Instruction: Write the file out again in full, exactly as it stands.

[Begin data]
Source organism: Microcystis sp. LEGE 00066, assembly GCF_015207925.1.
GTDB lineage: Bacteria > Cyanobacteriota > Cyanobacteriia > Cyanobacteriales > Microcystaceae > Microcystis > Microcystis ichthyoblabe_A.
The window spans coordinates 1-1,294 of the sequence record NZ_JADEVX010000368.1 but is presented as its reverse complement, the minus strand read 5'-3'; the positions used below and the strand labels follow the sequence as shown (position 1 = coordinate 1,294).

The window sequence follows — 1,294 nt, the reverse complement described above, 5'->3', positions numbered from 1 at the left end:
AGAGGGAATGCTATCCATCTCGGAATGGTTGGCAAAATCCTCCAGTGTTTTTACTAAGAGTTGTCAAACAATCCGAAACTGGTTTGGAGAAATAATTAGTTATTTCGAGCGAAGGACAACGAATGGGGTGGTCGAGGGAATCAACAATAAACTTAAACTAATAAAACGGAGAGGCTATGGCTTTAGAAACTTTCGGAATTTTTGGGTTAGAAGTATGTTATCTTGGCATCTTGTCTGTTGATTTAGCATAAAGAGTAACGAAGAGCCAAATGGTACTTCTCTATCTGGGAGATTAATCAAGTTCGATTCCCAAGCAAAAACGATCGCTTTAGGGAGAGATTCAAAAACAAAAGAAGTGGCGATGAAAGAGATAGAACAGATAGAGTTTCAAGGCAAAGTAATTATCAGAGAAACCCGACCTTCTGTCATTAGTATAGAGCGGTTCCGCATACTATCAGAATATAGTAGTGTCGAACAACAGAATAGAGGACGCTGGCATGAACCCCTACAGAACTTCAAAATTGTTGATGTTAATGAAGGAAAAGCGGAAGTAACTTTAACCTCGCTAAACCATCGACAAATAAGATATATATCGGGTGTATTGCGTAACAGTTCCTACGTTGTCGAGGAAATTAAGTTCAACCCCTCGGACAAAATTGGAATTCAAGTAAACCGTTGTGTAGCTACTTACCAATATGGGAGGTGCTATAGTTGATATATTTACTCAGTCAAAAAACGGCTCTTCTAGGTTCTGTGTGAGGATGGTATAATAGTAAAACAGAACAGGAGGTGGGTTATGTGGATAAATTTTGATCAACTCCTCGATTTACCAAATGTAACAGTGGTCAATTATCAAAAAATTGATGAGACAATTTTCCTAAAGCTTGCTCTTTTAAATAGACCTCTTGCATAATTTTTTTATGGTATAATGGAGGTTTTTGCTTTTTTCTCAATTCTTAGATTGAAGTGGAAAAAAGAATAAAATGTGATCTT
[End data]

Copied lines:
Source organism: Microcystis sp. LEGE 00066, assembly GCF_015207925.1.
GTDB lineage: Bacteria > Cyanobacteriota > Cyanobacteriia > Cyanobacteriales > Microcystaceae > Microcystis > Microcystis ichthyoblabe_A.
The window spans coordinates 1-1,294 of the sequence record NZ_JADEVX010000368.1 but is presented as its reverse complement, the minus strand read 5'-3'; the positions used below and the strand labels follow the sequence as shown (position 1 = coordinate 1,294).

The window sequence follows — 1,294 nt, the reverse complement described above, 5'->3', positions numbered from 1 at the left end:
AGAGGGAATGCTATCCATCTCGGAATGGTTGGCAAAATCCTCCAGTGTTTTTACTAAGAGTTGTCAAACAATCCGAAACTGGTTTGGAGAAATAATTAGTTATTTCGAGCGAAGGACAACGAATGGGGTGGTCGAGGGAATCAACAATAAACTTAAACTAATAAAACGGAGAGGCTATGGCTTTAGAAACTTTCGGAATTTTTGGGTTAGAAGTATGTTATCTTGGCATCTTGTCTGTTGATTTAGCATAAAGAGTAACGAAGAGCCAAATGGTACTTCTCTATCTGGGAGATTAATCAAGTTCGATTCCCAAGCAAAAACGATCGCTTTAGGGAGAGATTCAAAAACAAAAGAAGTGGCGATGAAAGAGATAGAACAGATAGAGTTTCAAGGCAAAGTAATTATCAGAGAAACCCGACCTTCTGTCATTAGTATAGAGCGGTTCCGCATACTATCAGAATATAGTAGTGTCGAACAACAGAATAGAGGACGCTGGCATGAACCCCTACAGAACTTCAAAATTGTTGATGTTAATGAAGGAAAAGCGGAAGTAACTTTAACCTCGCTAAACCATCGACAAATAAGATATATATCGGGTGTATTGCGTAACAGTTCCTACGTTGTCGAGGAAATTAAGTTCAACCCCTCGGACAAAATTGGAATTCAAGTAAACCGTTGTGTAGCTACTTACCAATATGGGAGGTGCTATAGTTGATATATTTACTCAGTCAAAAAACGGCTCTTCTAGGTTCTGTGTGAGGATGGTATAATAGTAAAACAGAACAGGAGGTGGGTTATGTGGATAAATTTTGATCAACTCCTCGATTTACCAAATGTAACAGTGGTCAATTATCAAAAAATTGATGAGACAATTTTCCTAAAGCTTGCTCTTTTAAATAGACCTCTTGCATAATTTTTTTATGGTATAATGGAGGTTTTTGCTTTTTTCTCAATTCTTAGATTGAAGTGGAAAAAAGAATAAAATGTGATCTT